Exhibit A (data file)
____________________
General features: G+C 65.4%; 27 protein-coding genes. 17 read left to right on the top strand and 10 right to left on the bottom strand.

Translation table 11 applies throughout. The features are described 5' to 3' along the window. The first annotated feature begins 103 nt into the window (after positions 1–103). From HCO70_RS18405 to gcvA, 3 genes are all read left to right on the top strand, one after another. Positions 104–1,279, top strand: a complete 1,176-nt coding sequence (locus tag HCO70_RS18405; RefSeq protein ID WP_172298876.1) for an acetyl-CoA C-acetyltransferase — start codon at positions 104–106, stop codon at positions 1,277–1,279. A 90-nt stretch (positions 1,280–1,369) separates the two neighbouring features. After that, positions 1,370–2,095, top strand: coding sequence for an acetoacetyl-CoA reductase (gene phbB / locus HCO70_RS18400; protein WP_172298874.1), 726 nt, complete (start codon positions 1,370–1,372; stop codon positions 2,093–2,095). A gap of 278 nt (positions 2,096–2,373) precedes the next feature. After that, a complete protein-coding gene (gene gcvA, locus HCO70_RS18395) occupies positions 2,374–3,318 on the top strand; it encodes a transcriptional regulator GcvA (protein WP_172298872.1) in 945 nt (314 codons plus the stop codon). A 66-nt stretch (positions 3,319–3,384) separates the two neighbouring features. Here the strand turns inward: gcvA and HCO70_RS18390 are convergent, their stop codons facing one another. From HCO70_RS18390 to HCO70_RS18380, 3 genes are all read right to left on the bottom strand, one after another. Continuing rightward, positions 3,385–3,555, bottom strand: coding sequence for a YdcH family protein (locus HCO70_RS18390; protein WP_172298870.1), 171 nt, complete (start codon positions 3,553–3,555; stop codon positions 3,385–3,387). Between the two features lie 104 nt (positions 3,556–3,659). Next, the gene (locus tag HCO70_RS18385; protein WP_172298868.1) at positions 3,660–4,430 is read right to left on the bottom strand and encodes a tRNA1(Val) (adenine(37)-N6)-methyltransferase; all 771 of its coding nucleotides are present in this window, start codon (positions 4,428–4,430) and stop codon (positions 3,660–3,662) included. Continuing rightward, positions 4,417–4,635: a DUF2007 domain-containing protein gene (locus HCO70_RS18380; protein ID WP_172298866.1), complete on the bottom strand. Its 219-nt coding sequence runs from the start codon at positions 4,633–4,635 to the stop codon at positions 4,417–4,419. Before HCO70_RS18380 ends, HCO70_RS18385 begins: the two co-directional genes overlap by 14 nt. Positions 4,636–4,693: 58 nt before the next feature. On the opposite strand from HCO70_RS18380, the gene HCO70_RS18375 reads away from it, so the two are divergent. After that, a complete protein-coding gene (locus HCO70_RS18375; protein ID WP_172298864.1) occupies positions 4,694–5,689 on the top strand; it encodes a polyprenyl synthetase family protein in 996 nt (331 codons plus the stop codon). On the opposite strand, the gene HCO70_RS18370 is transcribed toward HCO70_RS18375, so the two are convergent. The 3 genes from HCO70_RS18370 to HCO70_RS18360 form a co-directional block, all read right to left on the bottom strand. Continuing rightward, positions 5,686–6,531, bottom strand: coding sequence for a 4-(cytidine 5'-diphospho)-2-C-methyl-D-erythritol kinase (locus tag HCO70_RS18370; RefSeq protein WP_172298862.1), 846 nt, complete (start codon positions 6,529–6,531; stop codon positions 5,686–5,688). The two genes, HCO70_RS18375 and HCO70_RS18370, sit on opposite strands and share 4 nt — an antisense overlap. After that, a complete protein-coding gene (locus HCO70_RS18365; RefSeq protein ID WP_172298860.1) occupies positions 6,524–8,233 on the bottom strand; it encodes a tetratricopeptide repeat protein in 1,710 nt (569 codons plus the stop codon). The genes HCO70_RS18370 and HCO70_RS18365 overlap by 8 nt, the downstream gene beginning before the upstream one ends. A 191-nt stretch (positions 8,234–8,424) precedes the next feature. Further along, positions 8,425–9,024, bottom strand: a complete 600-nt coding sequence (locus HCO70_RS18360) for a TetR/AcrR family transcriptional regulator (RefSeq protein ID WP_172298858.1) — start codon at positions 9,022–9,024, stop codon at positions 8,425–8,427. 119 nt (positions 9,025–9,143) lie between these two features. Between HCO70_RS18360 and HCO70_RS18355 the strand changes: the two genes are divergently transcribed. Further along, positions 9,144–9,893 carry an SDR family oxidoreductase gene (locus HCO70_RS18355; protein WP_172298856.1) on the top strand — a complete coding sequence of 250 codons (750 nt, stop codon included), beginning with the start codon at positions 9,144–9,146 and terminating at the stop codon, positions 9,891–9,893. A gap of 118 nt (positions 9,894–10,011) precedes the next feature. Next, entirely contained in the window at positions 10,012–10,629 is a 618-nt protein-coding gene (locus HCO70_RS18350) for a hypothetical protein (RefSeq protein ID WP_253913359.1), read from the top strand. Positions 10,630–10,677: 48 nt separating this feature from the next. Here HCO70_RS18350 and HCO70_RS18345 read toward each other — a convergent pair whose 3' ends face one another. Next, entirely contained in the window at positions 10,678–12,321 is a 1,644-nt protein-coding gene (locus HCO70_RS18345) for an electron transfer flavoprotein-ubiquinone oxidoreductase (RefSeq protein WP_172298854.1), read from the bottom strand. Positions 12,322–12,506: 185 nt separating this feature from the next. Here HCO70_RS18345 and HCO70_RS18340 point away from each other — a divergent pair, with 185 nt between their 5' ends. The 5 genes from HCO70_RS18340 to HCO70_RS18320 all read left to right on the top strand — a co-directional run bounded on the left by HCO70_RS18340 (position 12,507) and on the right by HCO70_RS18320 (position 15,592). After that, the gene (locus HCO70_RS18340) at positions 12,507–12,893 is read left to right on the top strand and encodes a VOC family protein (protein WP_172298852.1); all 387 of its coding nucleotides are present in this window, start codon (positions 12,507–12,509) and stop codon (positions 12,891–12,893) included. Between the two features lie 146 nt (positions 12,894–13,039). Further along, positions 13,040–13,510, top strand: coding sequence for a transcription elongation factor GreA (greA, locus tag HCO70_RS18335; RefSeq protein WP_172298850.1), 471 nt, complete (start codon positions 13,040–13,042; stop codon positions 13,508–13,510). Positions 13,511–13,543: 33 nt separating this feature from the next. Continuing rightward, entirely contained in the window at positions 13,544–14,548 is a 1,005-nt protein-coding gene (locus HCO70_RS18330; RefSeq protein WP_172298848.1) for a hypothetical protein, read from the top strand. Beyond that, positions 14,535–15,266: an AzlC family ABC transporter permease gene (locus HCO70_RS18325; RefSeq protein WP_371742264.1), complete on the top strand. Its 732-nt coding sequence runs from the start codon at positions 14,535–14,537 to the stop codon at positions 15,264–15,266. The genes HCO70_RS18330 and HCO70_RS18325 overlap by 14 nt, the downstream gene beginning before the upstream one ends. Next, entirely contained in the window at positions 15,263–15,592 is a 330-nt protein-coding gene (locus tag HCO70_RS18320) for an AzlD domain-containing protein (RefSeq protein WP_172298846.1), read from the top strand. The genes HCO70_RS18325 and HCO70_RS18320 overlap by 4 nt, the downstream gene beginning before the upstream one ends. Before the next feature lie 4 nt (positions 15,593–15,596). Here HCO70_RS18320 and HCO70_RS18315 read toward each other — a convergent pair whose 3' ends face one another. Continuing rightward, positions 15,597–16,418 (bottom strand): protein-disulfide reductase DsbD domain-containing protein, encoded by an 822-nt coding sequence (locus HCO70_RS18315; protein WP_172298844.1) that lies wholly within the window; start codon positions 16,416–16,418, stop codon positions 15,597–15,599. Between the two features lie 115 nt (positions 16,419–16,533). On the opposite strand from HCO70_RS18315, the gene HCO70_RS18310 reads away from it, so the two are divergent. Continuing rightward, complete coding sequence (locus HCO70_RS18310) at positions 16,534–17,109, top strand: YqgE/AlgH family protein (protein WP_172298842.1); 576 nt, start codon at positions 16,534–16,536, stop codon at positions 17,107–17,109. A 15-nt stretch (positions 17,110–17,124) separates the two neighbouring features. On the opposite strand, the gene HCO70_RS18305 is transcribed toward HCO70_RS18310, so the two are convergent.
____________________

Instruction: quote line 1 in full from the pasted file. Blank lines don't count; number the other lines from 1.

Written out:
General features: G+C 65.4%; 27 protein-coding genes. 17 read left to right on the top strand and 10 right to left on the bottom strand.